'VERY MISLEADING.' Chicago Transit Authority chief Forrest Claypool dismisses an analysis suggesting the new Ventra commuter card is "not a very good deal for consumers." On WTTW-Ch. 11 last night, he contended, "There is zero cost on the transit side at all."
* Chicagoan enacts Stations of the Cross using every CTA train line.
'COMING OUT OF THE CLOSET WORKED.' Whatever the Supreme Court decides on the question of same-sex marriage, the Sun-Times' Neil Steinberg says credit goes to those who "helped their families understand that religion and morality ... are not always linked."
'ATTENDING A NEW SCHOOL COULD BE A DANGEROUS PROSPECT.' As Chicago prepares for its largest-ever round of school closings, Tom Kompare, a member of Chicago's vibrant Open Government Chicago programming movement, has created a new Web application called "Go to School!" -- to help families across Chicago gauge "their travel options." That includes, as he explains in an email to the group, "locations of police stations, fire stations, and hospitals."
He says it started out as a selfish exercise: "I sometimes get to work from home and get to pick up my daughter after school. I need to hop on the L do so, and was wondering when I had to leave in order to get there on time."
The app's up and running now, with maps showing which schools are closing or relocating.
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TRANSIT FARE-CARD FOG. Adding to confusion over the incoming Ventra card for Chicago-area transit, the RTA says its version won't include prepaid debit account functionality for senior citizens and people with disabilities. On one hand, that means they'll be spared a bewildering array of debit-card fees; on the other, a disability rights group executive tells the Tribune, "Whatever options are available to the general public should be available to persons with disabilities and persons over 65 who qualify for reduced-fare cards."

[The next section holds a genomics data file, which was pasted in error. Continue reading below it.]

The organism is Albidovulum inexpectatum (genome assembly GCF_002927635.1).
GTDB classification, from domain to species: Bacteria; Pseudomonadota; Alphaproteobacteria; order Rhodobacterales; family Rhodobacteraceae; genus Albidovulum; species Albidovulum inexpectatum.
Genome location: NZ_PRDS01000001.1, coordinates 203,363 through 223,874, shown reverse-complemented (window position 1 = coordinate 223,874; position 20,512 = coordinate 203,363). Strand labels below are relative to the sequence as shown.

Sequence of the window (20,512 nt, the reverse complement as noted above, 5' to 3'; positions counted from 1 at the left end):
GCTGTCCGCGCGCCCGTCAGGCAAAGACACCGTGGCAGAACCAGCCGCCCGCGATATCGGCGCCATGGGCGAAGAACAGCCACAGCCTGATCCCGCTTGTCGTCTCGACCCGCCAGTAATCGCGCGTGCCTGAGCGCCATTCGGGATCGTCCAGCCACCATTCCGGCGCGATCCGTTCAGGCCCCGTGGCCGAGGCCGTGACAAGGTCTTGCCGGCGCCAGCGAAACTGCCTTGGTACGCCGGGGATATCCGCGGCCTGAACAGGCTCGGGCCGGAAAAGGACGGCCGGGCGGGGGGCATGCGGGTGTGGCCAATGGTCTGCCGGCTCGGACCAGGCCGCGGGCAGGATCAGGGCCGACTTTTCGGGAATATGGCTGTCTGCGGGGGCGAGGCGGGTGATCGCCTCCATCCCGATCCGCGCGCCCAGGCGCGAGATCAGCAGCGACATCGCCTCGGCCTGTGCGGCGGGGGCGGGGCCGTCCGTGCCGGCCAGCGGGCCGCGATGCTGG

NEW CTA CARDS: TAKING YOU FOR A RIDE? An analysis of the huge contract with the company responsible for the forthcoming Ventra passes reveals potentially costly surprises if you opt for the debit-card version -- including $2 for a call to customer service. The Tribune's Jon Hilkevitch reports.
SPINELESS IN CHICAGO. In Chicago magazine, Steve Rhodes explores how the mayor always gets his way with the City Council: "When disastrous ideas come around ... they pass with flying colors."
'SIMPLY UNACCEPTABLE.' That's the American Society of Civil Engineers president assessing the D-plus his group's awarding Illinois for condition of its infrastructure. The Tribune says the society found 73 percent of Illinois roads in poor or mediocre shape -- at an average annual cost to the typical motorist of $292 in extra vehicle repairs and operating costs.
* So come for a visit -- but just don't drive: Chicago's set to double its tourism and convention bureau budget this year.
'MAYOR STEPHENS WANTS THE CUBS TO KNOW THEY HAVE AN OPTION.' A spokesman for Rosemont elaborates on an offer to give the Ricketts family 25 acres of land to build a replica of Wrigley Field in the 'burbs if things don't work out in Chicago.